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Recently, the authors of two prospective multicenter observational studies recommended surgery to improve head sphericity in older children, whereas large retrospective observational studies suggest that surgery does not improve head sphericity in older children. Thus, the treatment for Legg-Calvé-Perthes disease (LCPD) remains controversial.
Using a meta-analysis we asked whether femoral varus osteotomy (FVO) or Salter innominate osteotomy (SIO) resulted in better radiographic head sphericity at the end of the disease process as compared with nonsurgical modalities.
We systematically searched the literature using the key concepts LCPD, operative treatment, and nonoperative treatment. Of 160 abstracts, 57 full-text studies were reviewed and 14 papers chosen for meta-analysis. Subgroup analyses were performed to assess the impact of age and stage of disease. The odds of a spherical head after operative compared with nonoperative treatment were calculated to measure effect size for each study and a pooled odds ratio (OR) calculated.
Head sphericity improved (OR, 1.29; 95% CI, 1.05–1.60) by FVO or SIO as compared with patients treated nonoperatively. In children younger than 6 years, it did not alter femoral head sphericity (OR, 1.02; 95% CI, 0.45–2.36); children 6 years of age and older were more likely to have better femoral head sphericity from surgical treatment than nonoperative treatment (OR, 2.05; 95% CI, 1.28–3.26).
The data suggest FVO or SIO in patients with LCPD disease who are older than 6 years of age during or before the fragmentation phase should be considered.
Level III, therapeutic study. See Guidelines for Authors for a complete description of levels of evidence.
Legg-Calvé-Perthes disease (LCPD) is a childhood hip disorder characterized by idiopathic osteonecrosis of the femoral epiphysis that is likely related to its tenuous blood supply. Attributed to Waldenström , the stages of LCPD include necrosis/initial, fragmentation, reossification/healing, and residual. LCPD is associated with substantial hip pain and dysfunction both during the disease process as well as later in adulthood in 39% to 70% of patients at 22 to 47 years followup [36, 41, 46]. Although morbidity appears to be related to the morphologic changes that are present in the final and healed stage of the disease , emphasis is on radiographic features that may predict asphericity of the femoral head [6, 16, 25, 44]. Whereas the Catterall , Salter-Thompson , modified Elizabethtown , and lateral pillar [16, 19] classification schemes are used during the disease process, classifications by Stulberg et al.  and Mose et al. [38, 39] are generally used to describe the final femoral head shape. The Stulberg classification has become the primary method of quantifying end-result radiographic outcomes at skeletal maturity. It consists of five classes that can be categorized into three groups: spherical congruency (Classes I and II), aspherical congruency (Classes III and IV), and aspherical incongruency (Class V). Although the ultimate goal is to maintain spherical congruency, the optimal treatment remains elusive.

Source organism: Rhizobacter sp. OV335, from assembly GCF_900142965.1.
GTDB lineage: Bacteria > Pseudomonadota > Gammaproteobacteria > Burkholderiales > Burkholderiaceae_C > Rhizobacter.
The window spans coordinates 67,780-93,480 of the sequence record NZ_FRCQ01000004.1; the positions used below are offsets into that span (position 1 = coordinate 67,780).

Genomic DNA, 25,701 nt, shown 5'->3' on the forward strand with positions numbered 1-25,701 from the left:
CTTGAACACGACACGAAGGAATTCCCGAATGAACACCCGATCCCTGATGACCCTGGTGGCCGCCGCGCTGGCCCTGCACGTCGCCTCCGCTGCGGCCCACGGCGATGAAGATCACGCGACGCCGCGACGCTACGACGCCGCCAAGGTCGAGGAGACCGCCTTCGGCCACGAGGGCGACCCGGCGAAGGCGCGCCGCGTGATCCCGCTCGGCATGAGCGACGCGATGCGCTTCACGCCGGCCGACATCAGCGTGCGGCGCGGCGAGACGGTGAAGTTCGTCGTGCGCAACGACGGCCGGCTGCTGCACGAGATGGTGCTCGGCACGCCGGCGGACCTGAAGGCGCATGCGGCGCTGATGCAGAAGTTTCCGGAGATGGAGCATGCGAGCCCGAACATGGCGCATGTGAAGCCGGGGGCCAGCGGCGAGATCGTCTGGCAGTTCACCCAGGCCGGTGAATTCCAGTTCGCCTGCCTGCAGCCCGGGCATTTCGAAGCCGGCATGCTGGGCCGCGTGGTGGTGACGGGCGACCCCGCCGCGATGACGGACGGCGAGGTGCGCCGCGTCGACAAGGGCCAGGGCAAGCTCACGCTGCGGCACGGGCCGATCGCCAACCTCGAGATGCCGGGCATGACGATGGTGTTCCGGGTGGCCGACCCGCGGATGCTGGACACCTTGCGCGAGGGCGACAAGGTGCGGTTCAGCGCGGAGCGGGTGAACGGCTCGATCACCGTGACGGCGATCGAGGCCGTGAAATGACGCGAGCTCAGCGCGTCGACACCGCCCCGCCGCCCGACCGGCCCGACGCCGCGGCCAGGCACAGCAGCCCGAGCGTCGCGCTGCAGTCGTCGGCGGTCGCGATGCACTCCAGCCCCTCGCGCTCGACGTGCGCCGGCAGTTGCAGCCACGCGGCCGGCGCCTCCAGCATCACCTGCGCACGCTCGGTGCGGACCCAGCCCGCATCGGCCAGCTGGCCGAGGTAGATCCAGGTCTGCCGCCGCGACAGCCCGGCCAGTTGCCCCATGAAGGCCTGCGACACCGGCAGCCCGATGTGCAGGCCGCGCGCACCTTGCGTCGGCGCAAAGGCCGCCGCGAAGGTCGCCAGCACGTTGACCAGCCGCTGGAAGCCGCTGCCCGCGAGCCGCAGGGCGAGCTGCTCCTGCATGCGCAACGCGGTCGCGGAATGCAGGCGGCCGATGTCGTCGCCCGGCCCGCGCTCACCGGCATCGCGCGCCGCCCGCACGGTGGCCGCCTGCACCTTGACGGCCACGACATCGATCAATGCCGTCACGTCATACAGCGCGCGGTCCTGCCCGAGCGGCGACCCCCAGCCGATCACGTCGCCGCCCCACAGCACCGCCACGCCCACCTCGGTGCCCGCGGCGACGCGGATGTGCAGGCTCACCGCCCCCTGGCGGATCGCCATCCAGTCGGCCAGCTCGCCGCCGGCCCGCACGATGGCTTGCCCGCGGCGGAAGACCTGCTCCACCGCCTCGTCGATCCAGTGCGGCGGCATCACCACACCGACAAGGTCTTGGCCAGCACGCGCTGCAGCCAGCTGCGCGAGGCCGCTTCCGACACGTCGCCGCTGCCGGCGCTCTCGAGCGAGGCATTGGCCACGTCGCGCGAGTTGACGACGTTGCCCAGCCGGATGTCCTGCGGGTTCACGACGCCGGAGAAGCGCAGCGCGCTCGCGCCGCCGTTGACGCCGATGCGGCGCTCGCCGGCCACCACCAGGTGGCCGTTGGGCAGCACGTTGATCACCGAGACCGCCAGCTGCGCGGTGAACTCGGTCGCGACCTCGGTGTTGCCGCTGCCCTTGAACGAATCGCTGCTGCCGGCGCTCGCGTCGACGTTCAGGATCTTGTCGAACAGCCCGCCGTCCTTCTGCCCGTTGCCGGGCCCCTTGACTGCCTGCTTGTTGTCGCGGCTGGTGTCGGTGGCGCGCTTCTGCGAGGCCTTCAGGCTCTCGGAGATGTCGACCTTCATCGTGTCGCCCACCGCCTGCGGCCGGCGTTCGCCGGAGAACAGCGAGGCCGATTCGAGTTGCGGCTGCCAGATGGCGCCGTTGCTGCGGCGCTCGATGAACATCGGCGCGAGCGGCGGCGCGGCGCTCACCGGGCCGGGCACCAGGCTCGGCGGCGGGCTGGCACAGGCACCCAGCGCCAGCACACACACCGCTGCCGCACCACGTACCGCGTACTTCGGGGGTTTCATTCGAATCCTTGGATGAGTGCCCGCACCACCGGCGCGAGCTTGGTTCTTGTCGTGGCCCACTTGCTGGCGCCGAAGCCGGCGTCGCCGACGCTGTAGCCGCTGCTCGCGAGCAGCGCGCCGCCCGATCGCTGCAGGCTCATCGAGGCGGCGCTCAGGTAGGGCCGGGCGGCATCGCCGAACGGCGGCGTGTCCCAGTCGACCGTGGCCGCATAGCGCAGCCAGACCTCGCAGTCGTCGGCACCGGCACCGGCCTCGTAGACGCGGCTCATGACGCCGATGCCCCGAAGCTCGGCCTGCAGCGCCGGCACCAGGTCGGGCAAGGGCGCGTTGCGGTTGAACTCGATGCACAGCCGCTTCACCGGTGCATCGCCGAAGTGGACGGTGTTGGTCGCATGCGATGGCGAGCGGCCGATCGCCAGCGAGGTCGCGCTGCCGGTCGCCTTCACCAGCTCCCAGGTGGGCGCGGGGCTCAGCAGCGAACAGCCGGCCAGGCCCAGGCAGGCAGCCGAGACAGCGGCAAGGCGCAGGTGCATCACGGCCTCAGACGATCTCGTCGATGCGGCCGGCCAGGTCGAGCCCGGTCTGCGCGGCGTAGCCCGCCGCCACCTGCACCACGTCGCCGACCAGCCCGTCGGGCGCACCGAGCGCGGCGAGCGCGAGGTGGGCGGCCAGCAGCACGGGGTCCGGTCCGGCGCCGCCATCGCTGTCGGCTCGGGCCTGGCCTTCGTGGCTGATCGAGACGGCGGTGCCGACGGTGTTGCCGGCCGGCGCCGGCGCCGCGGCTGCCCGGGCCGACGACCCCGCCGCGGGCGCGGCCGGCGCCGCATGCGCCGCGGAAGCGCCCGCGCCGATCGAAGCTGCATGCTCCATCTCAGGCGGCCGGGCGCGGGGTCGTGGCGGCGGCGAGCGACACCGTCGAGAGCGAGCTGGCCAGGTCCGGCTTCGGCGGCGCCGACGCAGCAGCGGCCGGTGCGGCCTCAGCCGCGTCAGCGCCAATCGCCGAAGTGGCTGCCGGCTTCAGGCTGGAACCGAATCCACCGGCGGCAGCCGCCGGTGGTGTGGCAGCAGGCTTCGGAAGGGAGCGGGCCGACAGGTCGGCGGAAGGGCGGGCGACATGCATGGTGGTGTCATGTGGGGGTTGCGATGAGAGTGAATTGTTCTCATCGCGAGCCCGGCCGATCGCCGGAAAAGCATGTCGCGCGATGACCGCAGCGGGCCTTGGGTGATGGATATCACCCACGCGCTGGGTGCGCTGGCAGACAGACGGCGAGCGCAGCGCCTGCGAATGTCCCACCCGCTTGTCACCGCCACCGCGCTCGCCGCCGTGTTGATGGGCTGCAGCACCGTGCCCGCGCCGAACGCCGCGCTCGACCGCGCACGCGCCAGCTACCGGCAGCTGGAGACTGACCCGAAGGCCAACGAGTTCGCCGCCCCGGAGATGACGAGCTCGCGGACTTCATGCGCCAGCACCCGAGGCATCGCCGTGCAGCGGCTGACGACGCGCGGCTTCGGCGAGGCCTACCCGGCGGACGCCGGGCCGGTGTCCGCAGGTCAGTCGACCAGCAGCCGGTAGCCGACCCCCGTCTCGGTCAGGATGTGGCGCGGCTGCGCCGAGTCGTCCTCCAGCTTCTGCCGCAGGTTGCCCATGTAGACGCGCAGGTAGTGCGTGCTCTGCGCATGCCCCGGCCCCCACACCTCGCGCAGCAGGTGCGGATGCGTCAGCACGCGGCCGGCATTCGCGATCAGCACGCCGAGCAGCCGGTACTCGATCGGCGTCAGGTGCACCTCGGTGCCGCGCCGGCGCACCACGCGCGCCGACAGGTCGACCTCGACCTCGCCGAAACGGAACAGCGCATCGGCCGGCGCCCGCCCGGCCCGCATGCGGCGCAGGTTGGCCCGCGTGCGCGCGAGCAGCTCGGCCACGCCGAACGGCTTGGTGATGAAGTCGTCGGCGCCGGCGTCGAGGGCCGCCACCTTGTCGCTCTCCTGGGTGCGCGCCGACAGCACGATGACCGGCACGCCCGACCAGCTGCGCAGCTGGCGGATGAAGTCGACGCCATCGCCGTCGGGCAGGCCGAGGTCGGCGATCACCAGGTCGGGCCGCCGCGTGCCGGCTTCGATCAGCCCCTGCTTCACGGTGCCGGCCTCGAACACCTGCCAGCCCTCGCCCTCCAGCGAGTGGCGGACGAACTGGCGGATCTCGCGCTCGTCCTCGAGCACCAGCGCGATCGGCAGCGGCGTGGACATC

The natural history of LCPD in very young children (younger than 6 years) appears to be less severe with 65% of them going on to develop spherical femoral heads as compared with the natural history in older children (older than 8 years) in whom only 12% develop spherical femoral heads . Catterall  suggested age and head-at-risk signs were the keys to predicting head sphericity at skeletal maturity in patients with LCPD. This view has since been challenged and several studies have reported that age and lateral subluxation are more important [22, 40, 42]. More recently it has been suggested that age along with amount of head collapse as judged by the modified lateral pillar classification are better prognostic indicators of head sphericity at skeletal maturity . In addition, many authors suggest the stage at which surgery is undertaken directly affects femoral head sphericity [2, 6, 14, 16, 20, 21, 23, 26, 27, 31, 33, 35, 37, 47]. Although multiple treatment modalities are available, their effects on the natural history of the disease are unclear.